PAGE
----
Lott: Clock Ticking on Budget

Lott: Clock Ticking on Budget

The White House must show some flexibility on Medicare, new entitlement programs and tax cuts by next week or Republicans will begin moving a budget plan on their own -- hopefully with the help of moderate Democrats, Senate Majority Leader Lott said on Monday.

"We could split the difference, for goodness sake," Lott told reporters. "But someone's got to do it and that someone should be the president." The majority leader said President Clinton must abandon his Medicare reform plan, which Lott said accomplishes little, and cannot push for $70 billion in new spending.

In addition, Clinton must show some flexibility on tax cuts, Lott said. He added, however, that he will not insist the White House take the lead on the issue of adjusting the Consumer Price Index. The president "talked good on CPI, but then he headed for the woods," Lott said. By suggesting a CPI commission, Lott said he attempted to provide political cover. But, he added, "I kind of got left holding the bag."

Lott said congressional budget-writing staff and Clinton administration officials met during the recess, but that "I have the impression that not much happened." A key Senate Republican staff member said last week that staff had been meeting to identify options, with the anticipation that serious budget talks could begin this week.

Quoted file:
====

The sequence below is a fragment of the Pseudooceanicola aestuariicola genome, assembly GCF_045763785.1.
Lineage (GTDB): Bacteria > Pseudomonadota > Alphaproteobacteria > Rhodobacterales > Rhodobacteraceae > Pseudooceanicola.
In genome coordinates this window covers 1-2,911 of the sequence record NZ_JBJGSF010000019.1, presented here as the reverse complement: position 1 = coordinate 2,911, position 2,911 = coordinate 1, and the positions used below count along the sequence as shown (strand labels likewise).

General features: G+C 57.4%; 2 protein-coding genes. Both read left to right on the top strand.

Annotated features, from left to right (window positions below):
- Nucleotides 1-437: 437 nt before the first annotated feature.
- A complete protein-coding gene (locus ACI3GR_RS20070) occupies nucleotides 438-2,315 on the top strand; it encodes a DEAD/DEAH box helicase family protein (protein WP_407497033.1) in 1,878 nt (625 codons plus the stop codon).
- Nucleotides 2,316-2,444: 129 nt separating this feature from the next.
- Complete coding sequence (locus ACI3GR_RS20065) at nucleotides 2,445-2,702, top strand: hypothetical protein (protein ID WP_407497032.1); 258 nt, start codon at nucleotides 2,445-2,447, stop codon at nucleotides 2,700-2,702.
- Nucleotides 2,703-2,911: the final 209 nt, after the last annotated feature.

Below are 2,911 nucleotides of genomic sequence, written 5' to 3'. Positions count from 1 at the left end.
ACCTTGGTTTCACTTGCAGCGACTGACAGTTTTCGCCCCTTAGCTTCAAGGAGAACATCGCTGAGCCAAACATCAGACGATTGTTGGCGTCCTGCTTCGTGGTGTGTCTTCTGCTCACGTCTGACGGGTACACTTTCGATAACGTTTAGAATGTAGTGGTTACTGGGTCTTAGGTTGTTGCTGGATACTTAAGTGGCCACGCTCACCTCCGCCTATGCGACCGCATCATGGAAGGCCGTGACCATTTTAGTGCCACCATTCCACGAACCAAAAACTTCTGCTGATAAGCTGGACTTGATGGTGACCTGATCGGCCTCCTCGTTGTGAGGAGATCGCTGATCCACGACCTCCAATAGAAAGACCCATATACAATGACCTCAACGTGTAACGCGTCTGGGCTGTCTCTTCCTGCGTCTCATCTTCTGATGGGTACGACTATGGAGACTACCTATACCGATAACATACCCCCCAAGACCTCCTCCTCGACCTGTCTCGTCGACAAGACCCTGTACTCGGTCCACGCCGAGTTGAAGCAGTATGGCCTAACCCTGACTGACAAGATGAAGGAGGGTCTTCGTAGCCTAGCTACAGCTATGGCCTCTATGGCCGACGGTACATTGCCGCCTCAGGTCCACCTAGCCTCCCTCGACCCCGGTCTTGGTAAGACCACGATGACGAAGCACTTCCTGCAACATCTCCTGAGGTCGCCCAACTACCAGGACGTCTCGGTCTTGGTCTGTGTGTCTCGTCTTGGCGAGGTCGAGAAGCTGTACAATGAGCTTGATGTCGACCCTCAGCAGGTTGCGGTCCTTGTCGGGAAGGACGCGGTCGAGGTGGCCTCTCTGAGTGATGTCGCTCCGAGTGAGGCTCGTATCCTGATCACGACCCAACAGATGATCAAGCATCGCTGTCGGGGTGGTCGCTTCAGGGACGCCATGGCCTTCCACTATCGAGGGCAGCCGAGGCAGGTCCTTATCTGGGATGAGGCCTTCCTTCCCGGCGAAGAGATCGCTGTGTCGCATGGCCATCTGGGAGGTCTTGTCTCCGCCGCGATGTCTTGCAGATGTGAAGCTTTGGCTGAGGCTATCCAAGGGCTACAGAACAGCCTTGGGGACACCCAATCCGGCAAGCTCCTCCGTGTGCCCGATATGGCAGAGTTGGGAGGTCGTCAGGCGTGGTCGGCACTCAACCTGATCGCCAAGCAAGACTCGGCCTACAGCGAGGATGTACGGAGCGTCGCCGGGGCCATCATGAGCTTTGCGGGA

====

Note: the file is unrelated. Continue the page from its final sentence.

Lott said he was not impressed with the reports of the staff meetings. "They should make some progress ... We've been having good, sweet meetings ... for three months," he said. Lott added that he had thought GOP leaders would meet with the president this week, but that meeting may be delayed until next week at the earliest.

Lott said that without White House movement, "Plan A, for the most part, has been exhausted." He said Republicans may have to implement Plan B -- which he said is developing a budget resolution that attracts support from moderate Democrats on Capitol Hill.

However, members of the "Blue Dog" coalition of moderate-to-conservative Democrats have said they want to see a Republican budget plan before they begin talks with GOP colleagues.

Asked when Republicans might move, Lott said: "I'd like to see us do something in the next two or three weeks. It doesn't have to be the final product."

Lott said if Republicans write a budget resolution, it will include room for a tax cut, adding that he still wants a family tax credit, changes to the estate tax and a capital gains tax cut.